RBTools 1.0 is here!

RBTools has been an important part of the life of Review Board users for many years. While it started off as a single tool for posting review requests, its feature set has evolved with time, turning into an extensible set of tools and APIs for talking to Review Board.

Today, we’re finally pulling RBTools out of the 0.x era with the release of RBTools 1.0.

Compatible with Python 3

Both the RBTools commands and the Python API now support Python 2.7 and 3.5+.

(Please let us know if you hit any issues on Python 3, as this is still pretty new.)

Better Repository Detection and Git Support

RBTools now does a better job determining which repository it’s working with, in case there’s confusion. For example, a Mercurial repository nested in a Git-managed home directory will no longer cause problems.

Git repositories in particular are now easier to work with. When generating a diff, RBTools now looks for the nearest upstream parent commit or branch, instead of requiring that users or repositories configure a specific tracking branch.

Publish Automated Reviews

Writing your own automated review solutions for Review Board 3.0 or RBCommons just became easier through the new rbt status-update command. Your scripts can use it to file a pending status update on a review request (showing that checks are being performed) and then update it to say that all is well or to report issues that need to be fixed.

This is useful for in-house continuous integration setups where you’re analyzing code for errors, style issues, documentation, or any other requirements you might have.

Easily Land Complex Dependent Changes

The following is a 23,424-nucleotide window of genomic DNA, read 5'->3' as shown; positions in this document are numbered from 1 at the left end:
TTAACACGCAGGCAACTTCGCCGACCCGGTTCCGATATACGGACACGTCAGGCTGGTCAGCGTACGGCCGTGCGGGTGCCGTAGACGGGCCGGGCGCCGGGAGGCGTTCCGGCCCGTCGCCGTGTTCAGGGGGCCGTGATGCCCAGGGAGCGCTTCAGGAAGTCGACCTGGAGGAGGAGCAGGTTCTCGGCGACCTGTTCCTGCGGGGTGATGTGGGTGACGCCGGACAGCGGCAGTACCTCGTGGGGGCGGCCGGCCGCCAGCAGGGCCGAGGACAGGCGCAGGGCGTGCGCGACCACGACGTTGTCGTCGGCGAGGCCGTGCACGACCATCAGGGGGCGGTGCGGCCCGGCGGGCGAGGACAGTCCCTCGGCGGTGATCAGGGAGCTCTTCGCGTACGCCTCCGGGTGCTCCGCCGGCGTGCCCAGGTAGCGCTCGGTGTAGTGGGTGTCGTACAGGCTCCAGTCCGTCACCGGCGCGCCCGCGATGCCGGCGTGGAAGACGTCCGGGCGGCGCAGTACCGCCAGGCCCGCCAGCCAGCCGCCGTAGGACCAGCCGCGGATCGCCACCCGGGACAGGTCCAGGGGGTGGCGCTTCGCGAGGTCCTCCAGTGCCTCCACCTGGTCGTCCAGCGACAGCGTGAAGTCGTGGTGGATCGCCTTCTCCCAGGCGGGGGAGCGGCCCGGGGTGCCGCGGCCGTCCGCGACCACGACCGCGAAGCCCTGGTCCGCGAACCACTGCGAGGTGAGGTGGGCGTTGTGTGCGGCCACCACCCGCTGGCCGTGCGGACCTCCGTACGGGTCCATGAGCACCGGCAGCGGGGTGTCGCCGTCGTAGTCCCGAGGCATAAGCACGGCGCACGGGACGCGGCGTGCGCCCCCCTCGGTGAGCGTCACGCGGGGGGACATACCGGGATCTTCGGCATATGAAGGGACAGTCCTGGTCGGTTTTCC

rbt land can now land multiple review requests tied together using the Depends On field.

This works with -r to take the ID of the review request you want to land. It will figure out which review requests must land before it and in which order. For example, if review request 3 depends on 2, which depends on 1, you can run:

$ rbt land --recursive -r 3

Instead of:

$ rbt land -r 1
$ rbt land -r 2
$ rbt land -r 3

This is a precursor to the new DVCS support coming soon in Review Board 4.0.

And That’s Not All

  • rbt setup-completion was added to enable auto-completion of RBTools commands and arguments in Bash and ZSH shells.

  • rbt alias was added to help you list and test out your custom aliases.

  • rbt post –submit-as can now automate posting review request updates, and not just new review requests, on a user’s behalf.

  • rbt post -m and rbt publish -m let you specify a custom description of your draft’s changes when publishing (equivalent to filling out the “Describe your changes” box when publishing in the browser).

  • rbt post –trivial-publish and rbt publish –trivial let you publish trivial updates to a review request without sending out e-mails to everyone (when using Review Board 3.0 or RBCommons).

  • rbt status now lists the review state and local branch for each review request you have up for review.

  • Warnings and errors in command output is now specially highlighted to help it stand out.

  • Several fixes and improvements for Git and Subversion compatibility.

  • The API has been improved, supporting extra_data fields and easier pagination of resources.

And plenty of other fixes and improvements. See the release notes for the full list of changes in 1.0.

Download It Today!

RBTools is out today for Windows, Linux, and Mac. Head on over to the downloads page for installation instructions.

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A New Era of Privacy – Beanbag, Review Board, and You

If you’ve been on the Internet at all in the past few weeks, you’ve likely been bombarded by e-mails from every service you’ve ever used telling you that they’ve updated their privacy policy.